NetEase shares close over 5% higher on the first day of trading in Hong Kong’s CEO William Ding Lei speaks during 2019 NetEase Future Conference at Hangzhou International Expo Center on November 23, 2019 in Hangzhou, Zhejiang Province of China.

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NetEase shares closed higher on the first day of trading in Hong Kong on Thursday.

The Chinese internet giant, which has been listed on the Nasdaq since 2000, carried out a secondary listing on the Hong Kong stock exchange, pricing its shares at 123 Hong Kong dollars ($15.87) each.

Those shares closed at 130 Hong Kong dollars each at the end of the trading day, up 5.6%. NetEase’s stock pared some of the gains made earlier in the trading day when it was trading over 8% higher. 

NetEase’s Hong Kong listing comes amid rising U.S.-China tensions, which are threatening to affect Chinese companies listed on Wall Street. Meanwhile, lawmakers in Washington are pushing for greater scrutiny of Chinese firms through new proposed legislation that holds the threat of delisting some firms in the U.S.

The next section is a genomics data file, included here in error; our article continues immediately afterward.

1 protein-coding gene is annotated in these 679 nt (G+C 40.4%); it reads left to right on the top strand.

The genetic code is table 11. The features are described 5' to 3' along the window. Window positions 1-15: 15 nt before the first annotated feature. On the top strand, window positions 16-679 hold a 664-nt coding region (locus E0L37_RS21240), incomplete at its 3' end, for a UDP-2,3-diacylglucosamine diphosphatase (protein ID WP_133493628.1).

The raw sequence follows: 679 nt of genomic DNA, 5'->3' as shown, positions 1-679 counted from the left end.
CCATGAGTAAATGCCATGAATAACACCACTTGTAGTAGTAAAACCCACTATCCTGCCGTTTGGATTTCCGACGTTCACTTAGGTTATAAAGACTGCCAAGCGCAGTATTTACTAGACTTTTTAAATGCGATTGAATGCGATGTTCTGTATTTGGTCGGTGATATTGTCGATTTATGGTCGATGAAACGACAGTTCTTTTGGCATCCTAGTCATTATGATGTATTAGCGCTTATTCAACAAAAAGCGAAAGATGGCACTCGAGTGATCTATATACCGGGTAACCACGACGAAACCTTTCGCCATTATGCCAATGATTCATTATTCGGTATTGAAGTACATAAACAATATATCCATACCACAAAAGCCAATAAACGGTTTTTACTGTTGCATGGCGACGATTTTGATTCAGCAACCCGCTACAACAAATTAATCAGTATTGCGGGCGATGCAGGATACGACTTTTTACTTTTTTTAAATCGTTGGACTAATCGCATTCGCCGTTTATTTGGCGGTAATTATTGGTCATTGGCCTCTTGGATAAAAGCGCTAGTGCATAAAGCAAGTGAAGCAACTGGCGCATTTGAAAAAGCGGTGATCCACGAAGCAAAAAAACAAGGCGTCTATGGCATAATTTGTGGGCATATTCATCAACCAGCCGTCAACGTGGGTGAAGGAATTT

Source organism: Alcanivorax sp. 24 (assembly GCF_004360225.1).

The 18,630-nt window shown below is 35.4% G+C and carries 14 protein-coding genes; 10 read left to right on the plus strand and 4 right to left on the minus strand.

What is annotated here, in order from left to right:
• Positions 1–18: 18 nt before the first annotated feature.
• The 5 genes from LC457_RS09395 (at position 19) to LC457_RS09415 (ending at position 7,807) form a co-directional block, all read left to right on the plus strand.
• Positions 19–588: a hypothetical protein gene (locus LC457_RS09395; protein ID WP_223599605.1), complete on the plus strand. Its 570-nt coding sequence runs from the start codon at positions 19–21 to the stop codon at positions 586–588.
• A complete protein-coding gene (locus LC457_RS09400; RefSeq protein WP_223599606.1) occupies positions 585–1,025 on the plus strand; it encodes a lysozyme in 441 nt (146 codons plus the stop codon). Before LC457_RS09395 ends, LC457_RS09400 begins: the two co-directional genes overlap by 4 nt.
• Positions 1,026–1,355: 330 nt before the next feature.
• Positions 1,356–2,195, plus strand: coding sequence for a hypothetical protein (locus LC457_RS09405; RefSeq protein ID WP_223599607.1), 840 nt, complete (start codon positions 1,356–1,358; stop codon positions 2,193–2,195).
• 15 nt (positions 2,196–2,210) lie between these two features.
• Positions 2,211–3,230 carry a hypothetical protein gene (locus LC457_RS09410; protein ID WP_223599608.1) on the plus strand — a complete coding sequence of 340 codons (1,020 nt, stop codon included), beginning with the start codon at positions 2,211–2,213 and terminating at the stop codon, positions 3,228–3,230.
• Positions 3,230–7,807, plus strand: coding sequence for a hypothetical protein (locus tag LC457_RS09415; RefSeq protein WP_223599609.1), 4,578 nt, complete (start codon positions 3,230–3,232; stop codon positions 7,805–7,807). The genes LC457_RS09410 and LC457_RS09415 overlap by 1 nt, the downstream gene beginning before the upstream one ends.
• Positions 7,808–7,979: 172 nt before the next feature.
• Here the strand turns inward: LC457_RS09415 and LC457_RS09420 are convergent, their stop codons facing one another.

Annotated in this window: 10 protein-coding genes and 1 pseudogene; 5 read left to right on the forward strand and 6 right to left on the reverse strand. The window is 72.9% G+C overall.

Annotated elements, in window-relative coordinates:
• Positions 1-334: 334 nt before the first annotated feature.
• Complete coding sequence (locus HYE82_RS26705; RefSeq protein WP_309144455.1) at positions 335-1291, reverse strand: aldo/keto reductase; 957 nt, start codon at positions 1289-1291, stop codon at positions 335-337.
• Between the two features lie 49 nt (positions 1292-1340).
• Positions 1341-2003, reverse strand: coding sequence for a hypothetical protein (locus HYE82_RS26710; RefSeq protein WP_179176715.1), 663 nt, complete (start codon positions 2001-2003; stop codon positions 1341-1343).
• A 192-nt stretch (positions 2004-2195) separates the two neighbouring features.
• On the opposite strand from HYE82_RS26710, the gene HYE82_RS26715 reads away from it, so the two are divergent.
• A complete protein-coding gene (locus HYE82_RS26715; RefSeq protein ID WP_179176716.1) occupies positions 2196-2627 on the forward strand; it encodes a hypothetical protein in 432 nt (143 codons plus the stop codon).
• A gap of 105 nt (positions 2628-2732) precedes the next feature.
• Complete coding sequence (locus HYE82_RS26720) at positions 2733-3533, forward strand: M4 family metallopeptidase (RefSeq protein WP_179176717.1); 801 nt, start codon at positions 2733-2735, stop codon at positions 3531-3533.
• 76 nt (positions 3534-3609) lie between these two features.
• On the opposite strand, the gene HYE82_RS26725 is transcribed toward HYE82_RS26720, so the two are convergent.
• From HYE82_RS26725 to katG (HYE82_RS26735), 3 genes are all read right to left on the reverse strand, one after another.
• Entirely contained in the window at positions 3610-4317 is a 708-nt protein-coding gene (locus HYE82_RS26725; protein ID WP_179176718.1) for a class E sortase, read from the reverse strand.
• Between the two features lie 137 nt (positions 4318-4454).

A number of firms are now returning to Hong Kong. Alibaba carried out a massive secondary listing last year while rival e-commerce player is planning on doing the same later this year. 

NetEase issued 171,480,000 new ordinary shares as part of its offering, which raised it $21.09 billion Hong Kong dollars.

While the company is known for its gaming business it is also looking to grow its education and music streaming products. 

NetEase previously said the money would be used for “globalization strategies and opportunities, fueling continued pursuit of innovation, and general corporate purposes.”

Neil Campling, head of technology, media and telecommunications research at London-based Mirabaud Securities, has a buy rating on the stock. He said that he expects NetEase to follow the path laid out by rival Tencent which has invested in a lot of gaming companies worldwide to expand its global footprint. 

“The intention for capital raised from the list is to invest in partnerships, deal or investments in games studios outside of China. If you think of it — this is straight out of the playbook of larger rival Tencent, a strategy that has proven phenomenally successful,” Campling said in a note. 

NetEase said that 25 ordinary shares are worth one Nasdaq-listed American depositary share, or ADS. That means the $123 Hong Kong dollar offer price translates to around $397 per ADS.

China International Capital Corporation (or CICC), Credit Suisse and J.P. Morgan are the joint sponsors and joint global coordinators for the listing. 

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